Physician practices to prevent ADHD stimulant diversion and misuse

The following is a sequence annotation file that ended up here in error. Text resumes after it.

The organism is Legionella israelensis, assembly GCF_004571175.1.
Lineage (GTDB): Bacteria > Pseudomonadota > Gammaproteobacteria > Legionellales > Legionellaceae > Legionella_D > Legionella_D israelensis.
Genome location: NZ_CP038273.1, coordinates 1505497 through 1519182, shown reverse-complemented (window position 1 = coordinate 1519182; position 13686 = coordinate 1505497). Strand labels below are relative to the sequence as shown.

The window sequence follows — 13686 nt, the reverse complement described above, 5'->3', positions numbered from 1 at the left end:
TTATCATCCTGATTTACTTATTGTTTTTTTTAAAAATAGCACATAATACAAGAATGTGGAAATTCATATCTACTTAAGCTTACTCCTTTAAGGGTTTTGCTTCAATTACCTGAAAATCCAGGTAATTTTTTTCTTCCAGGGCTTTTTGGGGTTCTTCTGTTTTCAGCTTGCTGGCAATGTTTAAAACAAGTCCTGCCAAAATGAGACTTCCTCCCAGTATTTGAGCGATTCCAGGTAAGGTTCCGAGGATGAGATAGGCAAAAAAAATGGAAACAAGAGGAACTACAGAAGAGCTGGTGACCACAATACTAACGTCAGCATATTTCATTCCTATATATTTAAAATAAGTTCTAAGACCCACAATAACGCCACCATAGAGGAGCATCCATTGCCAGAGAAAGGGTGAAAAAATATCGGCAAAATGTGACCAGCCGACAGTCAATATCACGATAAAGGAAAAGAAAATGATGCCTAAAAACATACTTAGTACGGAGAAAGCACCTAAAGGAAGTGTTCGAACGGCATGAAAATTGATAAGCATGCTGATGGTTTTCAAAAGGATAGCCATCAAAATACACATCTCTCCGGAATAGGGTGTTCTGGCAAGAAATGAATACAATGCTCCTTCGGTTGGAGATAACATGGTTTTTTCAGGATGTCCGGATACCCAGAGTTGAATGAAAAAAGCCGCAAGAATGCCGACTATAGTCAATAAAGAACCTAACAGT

Background: Recent studies report that a significant number of adolescents misuse and divert prescription stimulants. As prescribers of these medications, physicians have a unique opportunity to help prevent the improper use and unlawful distribution of these medications. This study evaluates the extent to which physicians employ prevention practices with their adolescent patients with ADHD and their perceptions of the effectiveness of these practices. Methods: A questionnaire was developed and mailed to child and adolescent psychiatrists, child neurologists, and developmental-behavioral pediatricians in the US. Descriptive statistics were performed on the final sample (n=828; response rate=18.4%), as were regressions to identify differences when physicians were grouped by subspecialty and prescribing volume. Results: Many physicians ''never'' or ''rarely'' use medication contracts (85.2%) or distribute print materials (81.0%) to patients with ADHD when they suspect misuse and/or diversion. 46.2% do not ''often'' refer for drug counseling or substance abuse treatment when they suspect a patient of stimulant misuse and/or diversion. The leading prevention practices implemented by physician respondents at least ''often'' when they suspect stimulant misuse and/or diversion are prescribing long-acting instead of immediate-release stimulants (79.2%) and prescribing non-stimulants (71.9%). 71.4% of respondents believed prescribing non-stimulants is ''very effective'' at preventing misuse and diversion. Conversely, 53.4% and 31.5% of physicians, respectively, labeled using a medication contract and distributing print materials as ''not likely effective.'' Child and adolescent psychiatrists were more likely to implement certain prevention practices compared to other subspecialists. Many responding physicians do not regularly implement practices that may prevent stimulant misuse, and the majority thinks most prevention practices are not very effective. Conclusion: Physicians should assume greater responsibility in the prevention of stimulant misuse and diversion by implementing prevention practices more often with their adolescent patients with ADHD. With respect to the generalizability of these findings, it must be noted that the sample was limited to pediatric subspecialists and may be influenced by selection bias and response bias. Further research must be performed to better understand physicians' views of the risks and benefits of stimulants and to ascertain best practices for the prevention of stimulant misuse and diversion.
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